The Pennsylvania system overseeing 14 universities wants to move toward more consolidation and cost savings and plans to ask the commonwealth for more money to make it happen.
Just how much money remains uncertain.
The Pennsylvania State System of Higher Education’s Board of Governors at its meeting at Kutztown University on Wednesday first proposed to ask for $100 million over five years, but board chair Cynthia Shapira said she thought that wouldn’t be enough and recommended raising the amount to $300 million.
“It’s just not going to touch everything that we need to touch,” she said of the $100 million.
But State Rep. Brad Roae (R., Erie) said he couldn’t support $300 million and questioned whether his colleagues in the legislature would.
“I’m just afraid that’s such a big number that a lot of legislators won’t even hear what you say when you’re talking to them,” he said.
Board members then debated asking for a smaller amount over one year, with the understanding that they would be returning to request more in subsequent years. The board tabled the decision until Thursday morning when its meeting is scheduled to resume.
As recommended by consultants, the system wants to move toward consolidated operations in some areas, including information technology, facilities management, online learning, and services like accounts payable and human resources. But system officials said they need the additional state dollars to create the infrastructure for the consolidated operations.
The special funding request would come in addition to the system’s regular state funding request; it plans to ask for nearly $487 million from the state for 2020-21, up 2%, or $9.5 million, over the current year.
On Thursday, the board will consider a proposal for an academics master plan that will foster more collaboration — rather than competition — in planning and launching new programs.
The plan mirrors what chancellor Daniel Greenstein said he envisioned for the system earlier this year: that the schools must start operating more like a system, consolidate business and administrative operations to save money , and open courses on all campuses to all students.
“We are undergoing nothing less than a complete cultural change,” Shapira said.
Greenstein estimated the system, which operates on a $2.3 billion budget, could save and/or grow revenue by as much as $240 million by making the changes. The plan includes attracting a new student base through online learning.
The moves come as the system continues to struggle with enrollment loss and ever-tightening finances. Earlier this month, the system announced it had sustained an additional 2.6% enrollment loss and was down to 95,802 students. Enrollment is down nearly 20% from its 2010 peak of 119,513 students.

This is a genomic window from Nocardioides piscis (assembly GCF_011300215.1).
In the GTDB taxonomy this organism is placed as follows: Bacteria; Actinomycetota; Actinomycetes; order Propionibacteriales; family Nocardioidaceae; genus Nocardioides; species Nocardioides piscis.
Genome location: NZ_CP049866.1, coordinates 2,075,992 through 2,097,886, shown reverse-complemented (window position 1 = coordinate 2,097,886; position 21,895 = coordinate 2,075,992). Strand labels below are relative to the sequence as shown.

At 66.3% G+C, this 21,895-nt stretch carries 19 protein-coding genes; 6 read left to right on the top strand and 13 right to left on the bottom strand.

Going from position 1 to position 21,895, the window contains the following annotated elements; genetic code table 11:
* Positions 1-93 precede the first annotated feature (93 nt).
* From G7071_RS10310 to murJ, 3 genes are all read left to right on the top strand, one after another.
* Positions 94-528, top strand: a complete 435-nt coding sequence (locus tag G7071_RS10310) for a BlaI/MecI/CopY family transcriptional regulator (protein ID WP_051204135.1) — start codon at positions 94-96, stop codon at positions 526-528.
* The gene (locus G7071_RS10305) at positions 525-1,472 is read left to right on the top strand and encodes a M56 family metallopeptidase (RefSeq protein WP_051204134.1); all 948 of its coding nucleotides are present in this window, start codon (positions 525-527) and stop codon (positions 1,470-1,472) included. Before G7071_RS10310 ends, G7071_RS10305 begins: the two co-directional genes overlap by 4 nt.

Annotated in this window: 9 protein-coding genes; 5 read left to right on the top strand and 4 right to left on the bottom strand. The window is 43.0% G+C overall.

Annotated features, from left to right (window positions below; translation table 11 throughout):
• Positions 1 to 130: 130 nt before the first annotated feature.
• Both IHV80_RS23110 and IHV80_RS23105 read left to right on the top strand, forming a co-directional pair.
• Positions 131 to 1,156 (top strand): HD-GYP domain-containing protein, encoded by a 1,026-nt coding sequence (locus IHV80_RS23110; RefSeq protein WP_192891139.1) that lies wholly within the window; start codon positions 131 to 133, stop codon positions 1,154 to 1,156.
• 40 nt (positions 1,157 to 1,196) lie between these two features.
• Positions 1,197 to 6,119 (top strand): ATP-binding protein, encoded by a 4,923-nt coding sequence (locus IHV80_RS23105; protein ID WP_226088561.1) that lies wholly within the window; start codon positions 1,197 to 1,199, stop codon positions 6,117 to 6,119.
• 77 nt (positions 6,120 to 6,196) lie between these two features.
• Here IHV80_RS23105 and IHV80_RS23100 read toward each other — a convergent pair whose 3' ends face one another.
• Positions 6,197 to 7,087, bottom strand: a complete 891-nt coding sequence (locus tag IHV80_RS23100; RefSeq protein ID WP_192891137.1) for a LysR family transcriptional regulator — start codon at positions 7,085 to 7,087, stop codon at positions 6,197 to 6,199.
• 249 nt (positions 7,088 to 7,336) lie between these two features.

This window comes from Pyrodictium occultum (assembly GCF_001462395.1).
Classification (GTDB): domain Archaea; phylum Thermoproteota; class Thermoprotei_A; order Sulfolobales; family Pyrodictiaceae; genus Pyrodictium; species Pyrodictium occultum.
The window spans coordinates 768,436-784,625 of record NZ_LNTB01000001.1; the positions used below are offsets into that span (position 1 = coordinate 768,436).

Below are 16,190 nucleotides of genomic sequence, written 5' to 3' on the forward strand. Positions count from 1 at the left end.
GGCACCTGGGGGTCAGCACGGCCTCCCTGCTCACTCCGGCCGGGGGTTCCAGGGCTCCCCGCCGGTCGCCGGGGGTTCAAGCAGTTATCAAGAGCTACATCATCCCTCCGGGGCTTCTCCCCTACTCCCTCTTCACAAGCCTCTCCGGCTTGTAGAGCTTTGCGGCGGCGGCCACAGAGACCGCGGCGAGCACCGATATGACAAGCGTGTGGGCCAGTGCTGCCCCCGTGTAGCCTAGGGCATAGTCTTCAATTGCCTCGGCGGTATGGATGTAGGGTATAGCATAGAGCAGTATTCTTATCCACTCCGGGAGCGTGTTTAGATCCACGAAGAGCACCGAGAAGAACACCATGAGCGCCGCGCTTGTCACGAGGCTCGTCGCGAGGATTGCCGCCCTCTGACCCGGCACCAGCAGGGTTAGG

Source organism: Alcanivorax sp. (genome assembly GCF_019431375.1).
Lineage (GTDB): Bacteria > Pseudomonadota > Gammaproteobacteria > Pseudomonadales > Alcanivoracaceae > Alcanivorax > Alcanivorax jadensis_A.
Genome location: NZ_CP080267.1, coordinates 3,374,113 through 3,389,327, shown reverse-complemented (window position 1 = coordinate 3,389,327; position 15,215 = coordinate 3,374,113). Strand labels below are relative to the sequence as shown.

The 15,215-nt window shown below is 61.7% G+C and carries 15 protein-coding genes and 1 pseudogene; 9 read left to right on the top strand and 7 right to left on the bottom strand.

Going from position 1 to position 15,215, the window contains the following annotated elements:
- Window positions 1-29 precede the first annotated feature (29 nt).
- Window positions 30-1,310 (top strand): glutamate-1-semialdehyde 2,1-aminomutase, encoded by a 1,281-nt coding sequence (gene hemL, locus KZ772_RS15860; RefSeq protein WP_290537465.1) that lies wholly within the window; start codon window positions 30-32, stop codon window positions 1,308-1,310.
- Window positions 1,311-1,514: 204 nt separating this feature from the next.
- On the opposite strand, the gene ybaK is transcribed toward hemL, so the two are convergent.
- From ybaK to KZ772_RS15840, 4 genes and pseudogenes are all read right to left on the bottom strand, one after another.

Kenneth M. Mash, president of the Association of Pennsylvania State College and University Faculties — the union that represents more than 5,000 faculty — was pleased that the board wants to ask for more funding.
Without it, costs at the universities and student debt will continue to rise, he said. Whether he will support the shared services plan depends on the details, Mash said.
“I haven’t yet seen all the details,” he said.
The Board of Governors also on Wednesday approved a uniform system for assessing the financial condition and sustainability of each of its campuses. All universities will have to submit a common set of data for evaluation. Criteria to be evaluated include enrollment trends, revenue, operating margins, assets and liabilities, budget reserves, and cash balances.
“It’s a new way for us to make apples-to-apples comparisons for all of our universities [in determining their] financial well-being,” said Dave Pidgeon, system spokesperson.
That way, he said, the system will know which schools are struggling the most.
“We want all schools to understand if one is struggling, it has an impact on everybody,” he said.
The new policy states that “loans and/or investments to a university must not jeopardize the overall financial health and stability of the system or place undue burden on any other individual university.”
It also states that if a university is unable to repay a loan, the system could suspend some or all operations of that university, temporarily or indefinitely.
Greenstein said the new policy was not targeted at Cheyney, though he said he wasn’t aware of any of the 13 other universities borrowing money from the system.
Cheyney president Aaron A. Walton said earlier this year that Cheyney had ended the year with a surplus after a fund-raising campaign that brought in a $2.5 million grant from the Pennsylvania Department of Education. The state system has yet to release the audited 2018-19 budget for Cheyney, or for the other schools in the system.
Cheyney this fall added 149 students, a 32% increase in enrollment.